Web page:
“The government needs to hear a single voice from this great industry, as loudly and clearly as possible,” said Darby.
“If the industry can focus on unity in bigger way than ever before, then my prognosis for the industry is better than ever before.” But to deliver that potential would depend on “everyone stepping up to the challenge – the whole industry”.
While acknowledging the problems besetting the sector, he urged industry leaders to put aside differences in a bid to persuade government to act in the best interests of Britain’s biggest manufacturing sector.
“Last week’s election did not do much more than reinforce the levels of uncertainty,” said the Premier Foods’s ceo.
“But business is used to uncertainty. Uncertainty is what we are used to managing. We are paid to manage uncertainty.”
‘Not an excuse for poor performance’
Uncertainty is not an excuse for poor performance, Darby told the FDF dinner. Industry leaders should focus not on complaining but managing things that were within their control.
It was essential the government saw the food and drink sector as being “solutions driven, not problem obsessed”.
Darby underlined the urgency needed to plan for the future post-Brexit. “By April 2019, we will have left the EU. While that timetable may change, we have to assume that it won’t,” he said.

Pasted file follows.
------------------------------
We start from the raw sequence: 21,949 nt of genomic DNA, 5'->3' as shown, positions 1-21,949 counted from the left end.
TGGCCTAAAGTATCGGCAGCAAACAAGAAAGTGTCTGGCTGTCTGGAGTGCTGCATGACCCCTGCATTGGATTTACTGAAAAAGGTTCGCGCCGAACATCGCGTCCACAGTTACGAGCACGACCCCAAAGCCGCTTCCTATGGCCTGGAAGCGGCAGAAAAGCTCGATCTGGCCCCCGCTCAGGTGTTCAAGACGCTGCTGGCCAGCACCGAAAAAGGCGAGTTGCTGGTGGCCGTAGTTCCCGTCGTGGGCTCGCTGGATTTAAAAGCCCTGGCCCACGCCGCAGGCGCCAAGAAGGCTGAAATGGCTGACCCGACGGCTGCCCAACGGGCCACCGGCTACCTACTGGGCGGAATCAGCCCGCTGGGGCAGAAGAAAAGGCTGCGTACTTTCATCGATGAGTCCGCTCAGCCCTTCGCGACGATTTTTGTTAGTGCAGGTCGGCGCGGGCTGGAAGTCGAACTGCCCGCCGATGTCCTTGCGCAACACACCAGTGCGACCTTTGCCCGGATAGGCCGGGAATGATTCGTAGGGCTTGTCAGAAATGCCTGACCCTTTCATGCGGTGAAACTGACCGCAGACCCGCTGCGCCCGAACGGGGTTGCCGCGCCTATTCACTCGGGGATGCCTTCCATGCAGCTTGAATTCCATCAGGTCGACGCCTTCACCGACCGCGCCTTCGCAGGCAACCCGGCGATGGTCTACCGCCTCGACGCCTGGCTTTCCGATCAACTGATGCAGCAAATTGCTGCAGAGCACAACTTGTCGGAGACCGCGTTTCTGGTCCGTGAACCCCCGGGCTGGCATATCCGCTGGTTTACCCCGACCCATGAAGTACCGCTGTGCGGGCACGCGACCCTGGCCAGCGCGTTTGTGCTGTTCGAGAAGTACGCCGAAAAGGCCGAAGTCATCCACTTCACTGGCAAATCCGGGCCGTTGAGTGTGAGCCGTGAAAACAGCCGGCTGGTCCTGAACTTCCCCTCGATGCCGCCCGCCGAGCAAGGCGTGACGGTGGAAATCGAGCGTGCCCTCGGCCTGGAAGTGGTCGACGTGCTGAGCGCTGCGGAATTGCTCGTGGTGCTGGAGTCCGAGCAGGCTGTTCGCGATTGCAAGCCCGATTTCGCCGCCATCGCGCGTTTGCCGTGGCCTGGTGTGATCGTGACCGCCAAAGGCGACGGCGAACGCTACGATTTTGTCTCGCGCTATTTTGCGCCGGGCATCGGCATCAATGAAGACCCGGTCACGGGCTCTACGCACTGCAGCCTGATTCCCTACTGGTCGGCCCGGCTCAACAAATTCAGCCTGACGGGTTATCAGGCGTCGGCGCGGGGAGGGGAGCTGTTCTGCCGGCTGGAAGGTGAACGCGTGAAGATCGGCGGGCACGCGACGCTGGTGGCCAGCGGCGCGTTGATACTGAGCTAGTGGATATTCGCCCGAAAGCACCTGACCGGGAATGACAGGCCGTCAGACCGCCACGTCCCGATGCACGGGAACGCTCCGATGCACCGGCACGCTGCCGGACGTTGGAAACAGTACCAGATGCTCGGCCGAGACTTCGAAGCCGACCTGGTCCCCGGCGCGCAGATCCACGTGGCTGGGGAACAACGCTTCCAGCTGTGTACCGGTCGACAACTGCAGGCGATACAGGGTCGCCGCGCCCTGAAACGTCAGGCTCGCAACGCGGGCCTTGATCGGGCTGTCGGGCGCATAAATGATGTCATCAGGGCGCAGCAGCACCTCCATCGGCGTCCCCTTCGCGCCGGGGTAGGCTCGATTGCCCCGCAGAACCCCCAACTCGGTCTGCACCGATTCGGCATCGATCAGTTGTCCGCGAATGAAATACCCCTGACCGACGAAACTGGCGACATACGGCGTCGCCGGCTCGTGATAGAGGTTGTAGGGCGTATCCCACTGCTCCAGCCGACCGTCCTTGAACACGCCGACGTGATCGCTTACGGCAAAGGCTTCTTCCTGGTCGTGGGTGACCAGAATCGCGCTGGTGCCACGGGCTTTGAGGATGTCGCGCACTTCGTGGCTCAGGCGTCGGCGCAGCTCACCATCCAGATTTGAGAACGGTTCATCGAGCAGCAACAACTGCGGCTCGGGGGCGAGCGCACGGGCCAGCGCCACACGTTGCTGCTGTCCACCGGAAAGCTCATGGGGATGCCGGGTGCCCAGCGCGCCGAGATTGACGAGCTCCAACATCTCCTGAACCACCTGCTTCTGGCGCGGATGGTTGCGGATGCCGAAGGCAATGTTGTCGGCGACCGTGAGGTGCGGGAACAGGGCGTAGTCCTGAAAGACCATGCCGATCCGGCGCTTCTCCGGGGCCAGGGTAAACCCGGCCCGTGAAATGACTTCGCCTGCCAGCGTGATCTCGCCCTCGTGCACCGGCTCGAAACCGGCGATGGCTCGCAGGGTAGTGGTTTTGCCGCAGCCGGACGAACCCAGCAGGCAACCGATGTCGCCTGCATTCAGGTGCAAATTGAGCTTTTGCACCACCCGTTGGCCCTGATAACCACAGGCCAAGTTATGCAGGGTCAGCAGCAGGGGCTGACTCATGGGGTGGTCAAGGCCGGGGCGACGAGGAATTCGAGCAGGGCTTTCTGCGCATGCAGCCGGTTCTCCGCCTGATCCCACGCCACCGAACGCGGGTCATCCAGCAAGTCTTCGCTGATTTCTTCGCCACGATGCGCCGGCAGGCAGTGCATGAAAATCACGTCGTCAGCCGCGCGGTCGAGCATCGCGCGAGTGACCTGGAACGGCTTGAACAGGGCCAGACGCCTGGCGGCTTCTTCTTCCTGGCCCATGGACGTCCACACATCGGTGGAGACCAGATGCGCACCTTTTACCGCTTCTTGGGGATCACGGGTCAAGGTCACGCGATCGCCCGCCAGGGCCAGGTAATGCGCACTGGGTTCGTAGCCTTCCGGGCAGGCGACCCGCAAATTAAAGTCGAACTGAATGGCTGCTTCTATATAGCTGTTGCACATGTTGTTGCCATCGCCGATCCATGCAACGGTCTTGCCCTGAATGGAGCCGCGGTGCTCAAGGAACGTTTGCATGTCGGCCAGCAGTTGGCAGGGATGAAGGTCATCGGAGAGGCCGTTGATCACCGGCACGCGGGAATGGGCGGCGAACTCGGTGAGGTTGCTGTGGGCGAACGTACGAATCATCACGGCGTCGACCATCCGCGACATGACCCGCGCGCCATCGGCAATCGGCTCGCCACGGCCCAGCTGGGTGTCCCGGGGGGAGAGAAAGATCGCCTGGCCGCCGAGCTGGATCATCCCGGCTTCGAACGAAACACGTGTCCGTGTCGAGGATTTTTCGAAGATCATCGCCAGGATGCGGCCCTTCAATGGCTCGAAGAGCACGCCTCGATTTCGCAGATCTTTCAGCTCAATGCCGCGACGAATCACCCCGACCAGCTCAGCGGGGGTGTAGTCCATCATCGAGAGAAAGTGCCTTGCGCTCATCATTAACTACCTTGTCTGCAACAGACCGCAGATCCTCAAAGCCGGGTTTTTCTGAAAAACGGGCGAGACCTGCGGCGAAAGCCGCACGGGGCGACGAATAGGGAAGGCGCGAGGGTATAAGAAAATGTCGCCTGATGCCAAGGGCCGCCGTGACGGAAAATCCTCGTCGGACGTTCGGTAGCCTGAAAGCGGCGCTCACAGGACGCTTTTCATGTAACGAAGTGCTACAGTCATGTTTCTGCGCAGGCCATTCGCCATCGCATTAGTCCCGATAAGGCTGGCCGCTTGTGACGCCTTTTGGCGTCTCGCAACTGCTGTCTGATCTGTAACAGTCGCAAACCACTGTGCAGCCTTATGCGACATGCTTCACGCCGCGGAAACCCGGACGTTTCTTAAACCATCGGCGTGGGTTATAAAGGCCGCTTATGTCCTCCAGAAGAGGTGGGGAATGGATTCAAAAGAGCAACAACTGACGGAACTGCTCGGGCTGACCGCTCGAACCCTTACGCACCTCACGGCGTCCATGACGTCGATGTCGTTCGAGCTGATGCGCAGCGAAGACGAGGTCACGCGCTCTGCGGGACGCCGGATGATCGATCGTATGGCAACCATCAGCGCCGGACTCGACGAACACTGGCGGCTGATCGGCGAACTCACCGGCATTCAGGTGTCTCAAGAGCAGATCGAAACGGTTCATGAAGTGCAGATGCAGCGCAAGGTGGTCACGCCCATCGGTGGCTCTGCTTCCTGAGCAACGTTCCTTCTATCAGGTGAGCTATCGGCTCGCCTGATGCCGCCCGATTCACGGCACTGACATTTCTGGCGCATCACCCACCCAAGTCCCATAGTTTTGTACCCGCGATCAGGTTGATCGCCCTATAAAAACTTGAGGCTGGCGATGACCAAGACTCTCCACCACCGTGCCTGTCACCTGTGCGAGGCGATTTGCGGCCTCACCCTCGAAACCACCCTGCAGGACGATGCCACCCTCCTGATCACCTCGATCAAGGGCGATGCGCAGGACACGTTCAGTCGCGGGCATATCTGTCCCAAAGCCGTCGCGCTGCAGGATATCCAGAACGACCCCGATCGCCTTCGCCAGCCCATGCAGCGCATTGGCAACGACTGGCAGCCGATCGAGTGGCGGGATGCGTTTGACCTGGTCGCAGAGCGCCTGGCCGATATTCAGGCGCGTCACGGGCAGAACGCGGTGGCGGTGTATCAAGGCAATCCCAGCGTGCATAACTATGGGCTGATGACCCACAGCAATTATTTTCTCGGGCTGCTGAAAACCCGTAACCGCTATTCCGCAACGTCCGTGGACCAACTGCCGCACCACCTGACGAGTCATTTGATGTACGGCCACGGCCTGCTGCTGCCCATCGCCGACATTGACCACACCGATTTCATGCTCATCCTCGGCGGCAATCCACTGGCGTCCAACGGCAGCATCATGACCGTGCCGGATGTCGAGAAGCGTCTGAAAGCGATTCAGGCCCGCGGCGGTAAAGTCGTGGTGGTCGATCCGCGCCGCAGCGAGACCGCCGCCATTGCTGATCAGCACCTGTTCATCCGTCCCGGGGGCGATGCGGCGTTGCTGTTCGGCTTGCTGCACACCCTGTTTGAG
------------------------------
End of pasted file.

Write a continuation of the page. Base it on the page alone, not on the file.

FDF director general Ian Wright warned the government not to overlook the strategic importance of the food industy. “We continue to remind the government that feeding the nation is its first duty and that food is a matter of national security.”
Wright looked forward to a building a new constructive trading relationship with the EU after Brexit. “It means a zero-tariff trading relationship and, more importantly, one were non-tariff barriers are kept to an absolute minimum.” It also meant “a seamless, frictionless border in Ireland,” he added.
The industry’s success also depended on continuing to recruit workers at all relevant skills levels in the run up to Brexit and beyond. “The food and drink industry faces a churn rate of 35,000 people leaving the industry each year,” Wright told the dinner.
‘The powerlessness of power’
Meanwhile, after dinner speaker, veteran political commentator Steve Richards noted Prime Minister Theresa May illustrated “the powerlessness of power”.
Richards told the dinner: “Six weeks ago, Theresa May was omnipotent figure in British politics. Now she struggles to retain power.” He added that May was “a leader in power rendered powerless”.
A key test of her authority would be the reaction to the Queen’s Speech, which sets out the new government’s plans. It is due on Monday June 19, but is likely to be delayed as Conservative Party talks with the Democratic Unionist Party continue.
“If she were to lose the Queen’s Speech, the game will be up for her and possibly her government,” said Richards.
The FDF’s Food and Drink Industry Dinner took place at the Hilton on Park Lane on Monday (June 12).